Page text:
New Castle News

October 23, 2012

County 4-H still molding youths after 100 years

Debbie Wachter
New Castle News

NEW CASTLE — Lawrence County’s 4-H turned 100 this year and Marjorie Miller has seen most of those years.

She has been around 4-H for 72 years as generations have gone through the youth development organization but her enthusiasm for it has never waned.

The 84-year-old retired a few years ago, but not before being honored for 50 years as a leader.

Miller was one of about 160 guests at 4-H’s 100th birthday party last week. A banquet at the Lawrence County Career and Technical Center recognized dozens of local 4-H leaders and members.


One-time 4-H’ers who are now adults may remember hopping around on pogo sticks in one of the clubs or traveling overseas as a 4-H international exchange student. Both were clubs that Miller started.

She also was instrumental in forming the 4-H bowling club, believed to be the first of its kind in the state.

Her calling was to show all the young people in the county that 4-H is not just for farmers — it’s for anyone.

Nationally, 4-H serves more than 6.5 million youths.

Head, heart, health and hands — those are the 4 Hs that represent the cloverleaf that has become its national symbol.

Lawrence County has 30 4-H clubs with 475 members. In addition, 3,000 youths have become 4-H members indirectly as part of 4-H classroom instruction, explained Bryan Dickinson, Penn State Cooperative Extension’s 4-H agent for the county.

Dickinson works with teachers and students who are enrolled in 4-H classes such as embryology, rocketry, plant science and team building.

“Kids enrolled in those classes are automatically 4-H’ers,” he said.

There also are cooking and sewing and other recreational clubs that non-farm youths can join.


Miller’s involvement with the organization started when she was a child.

“My whole family was in 4-H,” she said.

She was in the sewing and cooking clubs, primarily, but her family also raised pigs and chickens.

When she grew too old to be a 4-H’er, she became a leader. She has a daughter, Julie, who also became active in 4-H.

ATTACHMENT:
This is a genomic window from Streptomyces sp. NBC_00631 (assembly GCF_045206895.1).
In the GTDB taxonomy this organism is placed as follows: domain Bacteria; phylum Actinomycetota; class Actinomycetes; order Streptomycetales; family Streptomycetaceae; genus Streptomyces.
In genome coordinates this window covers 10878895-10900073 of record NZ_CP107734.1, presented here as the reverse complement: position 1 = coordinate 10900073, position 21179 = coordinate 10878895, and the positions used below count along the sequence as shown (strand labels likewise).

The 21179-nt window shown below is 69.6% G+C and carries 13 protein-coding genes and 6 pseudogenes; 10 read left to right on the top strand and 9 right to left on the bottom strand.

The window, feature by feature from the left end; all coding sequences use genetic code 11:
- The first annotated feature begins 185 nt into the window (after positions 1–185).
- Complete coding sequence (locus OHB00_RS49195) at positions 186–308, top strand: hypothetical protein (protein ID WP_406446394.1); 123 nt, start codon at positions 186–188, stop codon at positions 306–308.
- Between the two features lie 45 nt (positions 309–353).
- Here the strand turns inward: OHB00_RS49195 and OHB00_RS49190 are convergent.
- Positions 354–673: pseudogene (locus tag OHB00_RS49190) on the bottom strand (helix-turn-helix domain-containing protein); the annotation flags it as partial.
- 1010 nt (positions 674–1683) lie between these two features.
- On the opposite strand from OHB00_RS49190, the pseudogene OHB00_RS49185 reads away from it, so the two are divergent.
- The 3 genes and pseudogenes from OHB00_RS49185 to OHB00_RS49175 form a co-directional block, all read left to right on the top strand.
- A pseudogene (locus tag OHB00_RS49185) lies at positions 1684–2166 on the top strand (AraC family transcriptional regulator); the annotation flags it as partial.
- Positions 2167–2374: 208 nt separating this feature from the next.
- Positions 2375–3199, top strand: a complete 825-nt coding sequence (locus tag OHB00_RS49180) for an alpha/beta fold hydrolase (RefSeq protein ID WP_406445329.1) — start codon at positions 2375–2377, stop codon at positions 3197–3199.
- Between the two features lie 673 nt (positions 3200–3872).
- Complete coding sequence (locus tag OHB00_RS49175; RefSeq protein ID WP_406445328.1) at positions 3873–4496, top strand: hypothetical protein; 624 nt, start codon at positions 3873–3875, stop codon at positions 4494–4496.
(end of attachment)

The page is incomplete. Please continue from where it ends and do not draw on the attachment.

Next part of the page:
“Every child can’t have a horse or a cow,” Miller explained. So she looked for clubs to lead that would help other children gain a well-rounded experience.

Her 4-H bowling club is now more than 40 years old. She was its leader for 35 years. She also was a leader for the roller-skating club.

The time Miller gave reaped the reward of seeing many young people develop responsibility, respect and dedication, she said, reflecting, “It’s been a good family organization.”


“She’s like my second mother,” David Wilson of Princeton said, putting an arm around Miller. She was his 4-H leader, now his five children are in the organization.

Wilson, 48, was an international 4-H youth exchange student and went to Switzerland in 1984.

Miller’s daughter, Julie, went to Japan through the program her mother had initiated.

Members of different clubs 4-H become better acquainted with each other through the Lawrence County Fair, where many exhibit livestock, baking, canning, food or crafts.

Wilson’s face also is familiar at the fair because he delivers ice to vendors and helps out with the goat club.

Chelsey Kelly, 22, of Chewton, is one of the younger leaders who chose to stay involved in the organization after she outgrew membership at 19.

Her mother was in 4-H and “I got involved with it as soon as I could when I turned 8,” she said.

Kelly shows steers and horses and now is a leader of those clubs. Her family has quarterhorses and paint horses, in addition to 130 head of Limousin beef cattle.

Her sisters, Jocelyn, 19, and Jessica, 11, also are in 4-H, and Jocelyn showed the grand champion steer at this year’s Lawrence County Fair.

Kelly said she finds 4-H valuable because “it’s a really good way for kids to learn about animals and leadership. There’s pretty much something for everybody.”